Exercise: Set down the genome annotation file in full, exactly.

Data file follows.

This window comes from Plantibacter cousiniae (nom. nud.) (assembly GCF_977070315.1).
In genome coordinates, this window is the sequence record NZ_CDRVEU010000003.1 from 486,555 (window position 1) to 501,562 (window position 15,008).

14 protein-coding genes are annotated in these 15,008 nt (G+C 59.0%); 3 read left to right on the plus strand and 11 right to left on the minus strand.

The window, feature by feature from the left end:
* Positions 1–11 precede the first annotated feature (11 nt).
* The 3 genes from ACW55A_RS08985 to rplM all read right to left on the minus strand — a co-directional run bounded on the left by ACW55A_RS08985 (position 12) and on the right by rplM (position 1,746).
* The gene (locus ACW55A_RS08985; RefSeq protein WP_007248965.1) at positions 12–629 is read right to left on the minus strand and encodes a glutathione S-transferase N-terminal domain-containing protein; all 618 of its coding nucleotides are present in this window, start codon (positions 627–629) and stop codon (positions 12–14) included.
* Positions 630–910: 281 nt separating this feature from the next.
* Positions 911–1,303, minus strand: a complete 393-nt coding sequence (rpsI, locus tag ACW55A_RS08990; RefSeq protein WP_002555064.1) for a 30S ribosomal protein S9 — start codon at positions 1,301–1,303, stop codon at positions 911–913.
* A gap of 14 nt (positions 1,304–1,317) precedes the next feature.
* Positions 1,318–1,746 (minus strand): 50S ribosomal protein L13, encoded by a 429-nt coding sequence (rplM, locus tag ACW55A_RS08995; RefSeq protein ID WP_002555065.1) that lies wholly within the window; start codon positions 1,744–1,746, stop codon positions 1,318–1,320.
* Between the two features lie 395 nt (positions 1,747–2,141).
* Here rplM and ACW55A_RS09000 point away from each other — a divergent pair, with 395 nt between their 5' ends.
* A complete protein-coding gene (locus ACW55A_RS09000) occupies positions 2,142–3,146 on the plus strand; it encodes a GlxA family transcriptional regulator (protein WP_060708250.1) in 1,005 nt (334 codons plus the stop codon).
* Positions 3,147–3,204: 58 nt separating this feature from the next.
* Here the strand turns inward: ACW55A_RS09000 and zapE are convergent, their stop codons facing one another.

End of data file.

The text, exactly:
This window comes from Plantibacter cousiniae (nom. nud.) (assembly GCF_977070315.1).
In genome coordinates, this window is the sequence record NZ_CDRVEU010000003.1 from 486,555 (window position 1) to 501,562 (window position 15,008).

14 protein-coding genes are annotated in these 15,008 nt (G+C 59.0%); 3 read left to right on the plus strand and 11 right to left on the minus strand.

The window, feature by feature from the left end:
* Positions 1–11 precede the first annotated feature (11 nt).
* The 3 genes from ACW55A_RS08985 to rplM all read right to left on the minus strand — a co-directional run bounded on the left by ACW55A_RS08985 (position 12) and on the right by rplM (position 1,746).
* The gene (locus ACW55A_RS08985; RefSeq protein WP_007248965.1) at positions 12–629 is read right to left on the minus strand and encodes a glutathione S-transferase N-terminal domain-containing protein; all 618 of its coding nucleotides are present in this window, start codon (positions 627–629) and stop codon (positions 12–14) included.
* Positions 630–910: 281 nt separating this feature from the next.
* Positions 911–1,303, minus strand: a complete 393-nt coding sequence (rpsI, locus tag ACW55A_RS08990; RefSeq protein WP_002555064.1) for a 30S ribosomal protein S9 — start codon at positions 1,301–1,303, stop codon at positions 911–913.
* A gap of 14 nt (positions 1,304–1,317) precedes the next feature.
* Positions 1,318–1,746 (minus strand): 50S ribosomal protein L13, encoded by a 429-nt coding sequence (rplM, locus tag ACW55A_RS08995; RefSeq protein ID WP_002555065.1) that lies wholly within the window; start codon positions 1,744–1,746, stop codon positions 1,318–1,320.
* Between the two features lie 395 nt (positions 1,747–2,141).
* Here rplM and ACW55A_RS09000 point away from each other — a divergent pair, with 395 nt between their 5' ends.
* A complete protein-coding gene (locus ACW55A_RS09000) occupies positions 2,142–3,146 on the plus strand; it encodes a GlxA family transcriptional regulator (protein WP_060708250.1) in 1,005 nt (334 codons plus the stop codon).
* Positions 3,147–3,204: 58 nt separating this feature from the next.
* Here the strand turns inward: ACW55A_RS09000 and zapE are convergent, their stop codons facing one another.